Teton sheep

Wes Livingston attaches a GPS collar to a captured bighorn sheep ewe in the Teton Range in February 2008.

Jackson Hole residents are being asked to help protect the Tetons’ fragile and reeling bighorn sheep herd from winter recreation.

The public will meet four times this spring and winter, beginning Thursday, with the goal of coming to an agreement about a divisive issue, one that could culminate in more areas being closed to backcountry skiing.

“We want a list of specific recommendations from the public to go to the agencies,” Wyoming Game and Fish Department wildlife biologist Aly Courtemanch said. “We’ll go back to the agencies at that point, and have that discussion about which of [the recommendations] are possible and reasonable, and which of them are not possible, too expensive, or illegal.”

A professional facilitator, Jessica Western of the University of Wyoming’s Haub School of Environment and Natural Resources, will lead the collaborative effort.

Managers and biologists have contemplated for decades how to stave off total collapse of the Targhee bighorn herd, the formal name for the Tetons’ isolated population. The native animals have dwelled in the mountain range for 6,000 years and remained “numerous and widely distributed” when early European settlers arrived and started staking out the valley, according to a recent report from the Teton Range Bighorn Sheep Working Group.

Historical and contemporary pressures have reduced the herd to around 100 animals, split between two sub-populations that don’t mingle. Early in the 20th century, as many as 25,000 domestic sheep grazed the western Caribou-Targhee National Forest side of the Tetons, and precipitous declines of the bighorns — potentially from introduced diseases — followed. Lower-elevation sheep winter ranges filled in with trees as wildfires were systematically suppressed, and adjoining native herds in the Big Hole and Snake River ranges were wiped off the map. Migration routes were lost to history.

A confluence of more-recent developments have continued to weigh on the remaining sheep, which now migrate uphill to windswept ridges and alpine meadows to winter. Exotic mountain goats have colonized and proliferated in the Tetons, adding a disease threat and a newfound source of competition for finite high-elevation grasses and forbs. A Grand Teton National Park plan is in motion to eradicate the goats, beginning this winter with contractors who will shoot the goats from a helicopter.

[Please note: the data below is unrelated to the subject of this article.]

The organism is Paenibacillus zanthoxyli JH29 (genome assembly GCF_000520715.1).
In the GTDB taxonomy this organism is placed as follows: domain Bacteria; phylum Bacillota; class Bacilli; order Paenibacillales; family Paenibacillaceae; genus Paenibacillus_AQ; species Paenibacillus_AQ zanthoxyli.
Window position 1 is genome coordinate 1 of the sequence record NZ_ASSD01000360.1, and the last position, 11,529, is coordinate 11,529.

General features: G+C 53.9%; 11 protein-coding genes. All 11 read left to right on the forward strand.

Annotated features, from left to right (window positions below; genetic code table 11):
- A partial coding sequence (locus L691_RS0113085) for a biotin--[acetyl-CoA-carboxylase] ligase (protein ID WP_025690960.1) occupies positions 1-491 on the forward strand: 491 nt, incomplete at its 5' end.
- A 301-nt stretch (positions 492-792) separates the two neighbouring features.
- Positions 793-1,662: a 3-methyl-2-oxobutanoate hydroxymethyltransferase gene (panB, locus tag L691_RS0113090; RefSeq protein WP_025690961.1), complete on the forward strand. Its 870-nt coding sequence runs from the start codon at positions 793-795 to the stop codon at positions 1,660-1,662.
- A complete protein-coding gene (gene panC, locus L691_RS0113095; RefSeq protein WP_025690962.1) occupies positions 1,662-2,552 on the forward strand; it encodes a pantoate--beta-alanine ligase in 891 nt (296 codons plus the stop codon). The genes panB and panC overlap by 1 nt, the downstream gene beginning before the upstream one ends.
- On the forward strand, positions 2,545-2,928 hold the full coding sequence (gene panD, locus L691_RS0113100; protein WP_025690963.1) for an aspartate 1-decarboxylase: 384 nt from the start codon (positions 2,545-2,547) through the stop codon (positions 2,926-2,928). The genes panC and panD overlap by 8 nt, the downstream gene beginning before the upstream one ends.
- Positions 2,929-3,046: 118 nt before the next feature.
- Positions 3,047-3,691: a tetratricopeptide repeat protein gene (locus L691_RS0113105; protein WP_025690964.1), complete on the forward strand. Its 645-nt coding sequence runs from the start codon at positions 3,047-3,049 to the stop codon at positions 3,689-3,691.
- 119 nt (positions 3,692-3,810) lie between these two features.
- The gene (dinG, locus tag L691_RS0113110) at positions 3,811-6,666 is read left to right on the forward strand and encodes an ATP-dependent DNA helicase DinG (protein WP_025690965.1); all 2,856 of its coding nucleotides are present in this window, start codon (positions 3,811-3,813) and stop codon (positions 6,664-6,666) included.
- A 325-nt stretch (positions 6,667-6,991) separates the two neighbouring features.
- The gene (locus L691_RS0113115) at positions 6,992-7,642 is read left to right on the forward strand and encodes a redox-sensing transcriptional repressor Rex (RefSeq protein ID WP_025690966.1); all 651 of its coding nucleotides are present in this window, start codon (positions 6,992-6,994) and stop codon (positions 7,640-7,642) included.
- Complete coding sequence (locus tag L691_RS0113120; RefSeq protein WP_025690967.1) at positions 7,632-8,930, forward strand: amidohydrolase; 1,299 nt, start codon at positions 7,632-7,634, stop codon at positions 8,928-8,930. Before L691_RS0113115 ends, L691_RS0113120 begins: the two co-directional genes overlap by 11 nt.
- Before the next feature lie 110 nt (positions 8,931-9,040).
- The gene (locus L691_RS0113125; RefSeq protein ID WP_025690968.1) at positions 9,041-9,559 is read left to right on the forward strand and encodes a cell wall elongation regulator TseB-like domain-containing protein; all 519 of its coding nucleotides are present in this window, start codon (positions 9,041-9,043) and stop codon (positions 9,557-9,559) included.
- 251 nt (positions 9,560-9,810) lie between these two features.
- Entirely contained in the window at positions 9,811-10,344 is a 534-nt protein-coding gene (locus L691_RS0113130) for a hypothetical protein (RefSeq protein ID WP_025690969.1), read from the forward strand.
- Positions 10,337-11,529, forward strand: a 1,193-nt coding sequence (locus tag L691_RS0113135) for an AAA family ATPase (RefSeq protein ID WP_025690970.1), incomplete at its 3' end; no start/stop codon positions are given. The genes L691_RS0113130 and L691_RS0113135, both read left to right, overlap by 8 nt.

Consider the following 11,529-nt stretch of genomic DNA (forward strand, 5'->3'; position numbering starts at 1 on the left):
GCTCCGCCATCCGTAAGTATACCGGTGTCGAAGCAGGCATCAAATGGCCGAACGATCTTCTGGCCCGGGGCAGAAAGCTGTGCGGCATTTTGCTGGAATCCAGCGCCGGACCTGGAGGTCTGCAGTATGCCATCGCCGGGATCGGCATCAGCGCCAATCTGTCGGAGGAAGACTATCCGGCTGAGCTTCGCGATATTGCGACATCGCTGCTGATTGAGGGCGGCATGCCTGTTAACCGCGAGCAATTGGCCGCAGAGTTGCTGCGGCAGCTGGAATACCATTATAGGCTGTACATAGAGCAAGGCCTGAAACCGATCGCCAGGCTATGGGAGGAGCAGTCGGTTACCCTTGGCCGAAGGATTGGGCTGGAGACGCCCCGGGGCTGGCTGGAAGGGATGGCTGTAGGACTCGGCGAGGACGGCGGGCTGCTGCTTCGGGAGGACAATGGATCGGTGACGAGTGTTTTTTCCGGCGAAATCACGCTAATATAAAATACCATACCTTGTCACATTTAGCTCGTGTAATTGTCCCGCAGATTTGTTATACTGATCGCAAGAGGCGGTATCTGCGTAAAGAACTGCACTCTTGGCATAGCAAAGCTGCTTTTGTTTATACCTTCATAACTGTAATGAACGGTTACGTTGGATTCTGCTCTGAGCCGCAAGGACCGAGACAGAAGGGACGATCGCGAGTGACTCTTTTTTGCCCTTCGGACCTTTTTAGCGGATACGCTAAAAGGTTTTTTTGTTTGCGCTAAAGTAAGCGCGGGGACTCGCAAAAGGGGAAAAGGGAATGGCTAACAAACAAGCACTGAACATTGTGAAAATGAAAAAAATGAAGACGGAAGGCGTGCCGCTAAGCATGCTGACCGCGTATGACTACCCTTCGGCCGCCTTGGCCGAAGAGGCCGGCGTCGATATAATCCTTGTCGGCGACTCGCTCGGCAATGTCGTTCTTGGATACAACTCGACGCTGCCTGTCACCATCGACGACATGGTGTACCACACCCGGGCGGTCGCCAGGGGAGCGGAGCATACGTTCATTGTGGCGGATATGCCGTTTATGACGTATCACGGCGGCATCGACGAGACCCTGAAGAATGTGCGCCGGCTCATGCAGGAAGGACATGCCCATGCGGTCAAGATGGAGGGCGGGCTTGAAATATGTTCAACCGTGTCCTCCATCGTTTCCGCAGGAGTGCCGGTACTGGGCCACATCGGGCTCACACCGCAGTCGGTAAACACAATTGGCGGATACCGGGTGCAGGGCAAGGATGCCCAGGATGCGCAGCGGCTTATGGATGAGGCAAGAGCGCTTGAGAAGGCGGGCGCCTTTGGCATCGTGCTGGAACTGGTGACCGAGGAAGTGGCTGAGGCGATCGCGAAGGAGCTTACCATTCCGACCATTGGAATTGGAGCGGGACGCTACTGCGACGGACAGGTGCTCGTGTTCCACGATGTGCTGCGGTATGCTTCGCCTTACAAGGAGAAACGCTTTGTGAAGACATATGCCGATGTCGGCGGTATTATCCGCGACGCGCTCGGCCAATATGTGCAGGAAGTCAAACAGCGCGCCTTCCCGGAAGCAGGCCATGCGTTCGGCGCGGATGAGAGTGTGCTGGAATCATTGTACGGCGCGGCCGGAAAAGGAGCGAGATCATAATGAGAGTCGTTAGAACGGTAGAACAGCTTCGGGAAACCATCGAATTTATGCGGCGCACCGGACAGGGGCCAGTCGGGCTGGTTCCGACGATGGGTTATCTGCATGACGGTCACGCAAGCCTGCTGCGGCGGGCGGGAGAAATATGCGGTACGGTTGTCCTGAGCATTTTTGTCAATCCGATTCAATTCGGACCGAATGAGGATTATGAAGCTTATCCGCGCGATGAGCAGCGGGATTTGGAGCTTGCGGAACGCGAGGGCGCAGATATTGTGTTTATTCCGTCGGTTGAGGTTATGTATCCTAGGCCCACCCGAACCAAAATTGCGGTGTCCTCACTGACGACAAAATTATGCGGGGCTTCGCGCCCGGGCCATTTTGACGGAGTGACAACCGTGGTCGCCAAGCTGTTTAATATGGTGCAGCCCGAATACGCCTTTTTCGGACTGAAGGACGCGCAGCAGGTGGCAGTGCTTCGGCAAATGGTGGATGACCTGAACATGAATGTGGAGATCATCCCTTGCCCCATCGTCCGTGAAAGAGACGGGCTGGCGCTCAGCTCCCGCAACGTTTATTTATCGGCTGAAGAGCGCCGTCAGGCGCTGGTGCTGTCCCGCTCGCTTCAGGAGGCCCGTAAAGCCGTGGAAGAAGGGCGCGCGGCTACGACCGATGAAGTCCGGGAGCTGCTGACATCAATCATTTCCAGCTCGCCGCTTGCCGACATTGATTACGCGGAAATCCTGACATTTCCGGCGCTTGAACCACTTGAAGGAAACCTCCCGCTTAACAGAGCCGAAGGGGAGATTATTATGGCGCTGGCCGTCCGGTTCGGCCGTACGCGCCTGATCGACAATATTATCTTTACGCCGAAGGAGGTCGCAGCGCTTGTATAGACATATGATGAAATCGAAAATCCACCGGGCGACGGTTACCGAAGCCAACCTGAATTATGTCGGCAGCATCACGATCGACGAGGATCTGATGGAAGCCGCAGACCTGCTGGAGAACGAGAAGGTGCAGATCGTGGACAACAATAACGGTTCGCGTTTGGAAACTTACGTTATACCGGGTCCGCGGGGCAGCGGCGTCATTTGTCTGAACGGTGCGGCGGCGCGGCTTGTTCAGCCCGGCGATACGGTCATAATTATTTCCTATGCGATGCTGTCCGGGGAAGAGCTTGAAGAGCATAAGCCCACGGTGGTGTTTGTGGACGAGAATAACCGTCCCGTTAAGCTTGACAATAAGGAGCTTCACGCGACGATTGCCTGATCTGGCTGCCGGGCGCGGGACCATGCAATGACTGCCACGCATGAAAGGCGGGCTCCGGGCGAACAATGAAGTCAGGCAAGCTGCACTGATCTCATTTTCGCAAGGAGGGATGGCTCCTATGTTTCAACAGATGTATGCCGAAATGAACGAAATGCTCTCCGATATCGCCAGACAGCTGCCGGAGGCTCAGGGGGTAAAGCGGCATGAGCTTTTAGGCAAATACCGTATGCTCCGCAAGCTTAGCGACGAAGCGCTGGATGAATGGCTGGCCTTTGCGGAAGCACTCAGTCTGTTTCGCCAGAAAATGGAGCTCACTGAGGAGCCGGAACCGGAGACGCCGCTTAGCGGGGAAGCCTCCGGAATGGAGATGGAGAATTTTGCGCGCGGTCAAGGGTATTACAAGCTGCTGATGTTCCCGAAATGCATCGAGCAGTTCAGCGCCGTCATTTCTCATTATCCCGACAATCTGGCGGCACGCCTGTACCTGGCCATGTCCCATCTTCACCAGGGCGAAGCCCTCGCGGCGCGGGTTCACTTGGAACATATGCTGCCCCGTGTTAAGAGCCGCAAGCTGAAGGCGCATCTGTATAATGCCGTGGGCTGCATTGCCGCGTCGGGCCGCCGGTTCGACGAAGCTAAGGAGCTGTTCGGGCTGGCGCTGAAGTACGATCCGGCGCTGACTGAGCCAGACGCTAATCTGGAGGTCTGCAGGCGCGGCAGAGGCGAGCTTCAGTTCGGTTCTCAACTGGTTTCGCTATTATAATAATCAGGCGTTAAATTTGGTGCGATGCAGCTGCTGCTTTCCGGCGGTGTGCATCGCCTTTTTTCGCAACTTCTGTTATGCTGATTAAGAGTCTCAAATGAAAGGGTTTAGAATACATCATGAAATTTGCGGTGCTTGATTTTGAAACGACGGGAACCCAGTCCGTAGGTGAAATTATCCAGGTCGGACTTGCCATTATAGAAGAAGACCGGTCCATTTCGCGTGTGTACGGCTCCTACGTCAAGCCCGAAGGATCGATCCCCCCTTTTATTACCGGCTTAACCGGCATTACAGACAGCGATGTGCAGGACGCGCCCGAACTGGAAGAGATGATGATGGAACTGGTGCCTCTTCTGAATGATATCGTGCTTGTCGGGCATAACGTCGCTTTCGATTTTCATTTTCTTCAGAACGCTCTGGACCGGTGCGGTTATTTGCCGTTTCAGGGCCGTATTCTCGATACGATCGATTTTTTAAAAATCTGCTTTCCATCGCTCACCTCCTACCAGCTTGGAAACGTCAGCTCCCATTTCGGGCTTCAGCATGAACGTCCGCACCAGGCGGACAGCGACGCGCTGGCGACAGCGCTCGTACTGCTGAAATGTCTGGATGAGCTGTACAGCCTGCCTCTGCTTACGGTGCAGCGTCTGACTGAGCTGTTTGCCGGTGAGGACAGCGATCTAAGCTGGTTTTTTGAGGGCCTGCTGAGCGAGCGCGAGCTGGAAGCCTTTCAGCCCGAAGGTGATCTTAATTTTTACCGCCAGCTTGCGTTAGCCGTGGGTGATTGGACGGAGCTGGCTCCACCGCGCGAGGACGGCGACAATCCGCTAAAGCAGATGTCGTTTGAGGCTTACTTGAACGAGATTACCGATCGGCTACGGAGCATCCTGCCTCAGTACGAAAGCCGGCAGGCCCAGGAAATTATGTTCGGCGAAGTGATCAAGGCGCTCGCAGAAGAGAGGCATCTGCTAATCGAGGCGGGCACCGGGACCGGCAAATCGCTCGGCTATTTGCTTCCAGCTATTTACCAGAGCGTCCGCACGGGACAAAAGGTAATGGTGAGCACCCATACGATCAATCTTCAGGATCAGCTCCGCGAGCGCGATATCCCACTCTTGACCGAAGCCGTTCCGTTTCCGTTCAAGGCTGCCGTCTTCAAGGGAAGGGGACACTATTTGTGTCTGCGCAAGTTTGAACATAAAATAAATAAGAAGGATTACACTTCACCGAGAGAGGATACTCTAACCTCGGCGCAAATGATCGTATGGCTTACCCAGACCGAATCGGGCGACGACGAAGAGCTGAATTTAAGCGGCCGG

Research also indicates that backcountry skiing displaces sheep from some of their highest-quality habitat, even from slopes that are seldom skied. Already, parts of Static, Hunt and Prospectors mountains are closed to protect sheep.The off-limits areas also include peaks 10,988, 10,905 and 10,495.

There are no predetermined ideas for future closures going into this series of public meetings, Courtemanch said.

“One of the things we plan to do is to provide a big map of where the bighorn sheep winter habitat is, and where the skiing is taking place,” Courtemanch said. “We want the community to come in with an open mind not think, ‘Oh my god, they’re going to shut down my favorite place.’”

“The whole purpose,” she said, “is to learn about it together: Learn about the bighorn sheep science side, learn about the values of skiers and try to balance the two.”

Thursday’s meeting will run from 6 to 9 p.m. at Snow King Hotel. Future meetings will be Feb. 20, March 5 and April 9. For an agenda and details, go online to TetonSheep.org.

Contact Mike Koshmrl at 732-7067 or env@jhnewsandguide.com.

Mike has reported on the Greater Yellowstone Ecosystem's wildlife, wildlands and the agencies that manage them since 2012. A native Minnesotan, he arrived in the West to study environmental journalism at the University of Colorado.

(1) comment

Marion Dickinson

What is the evidence that the Mountain Goats transmit "disease" to the sheep? What disease are they referring to?

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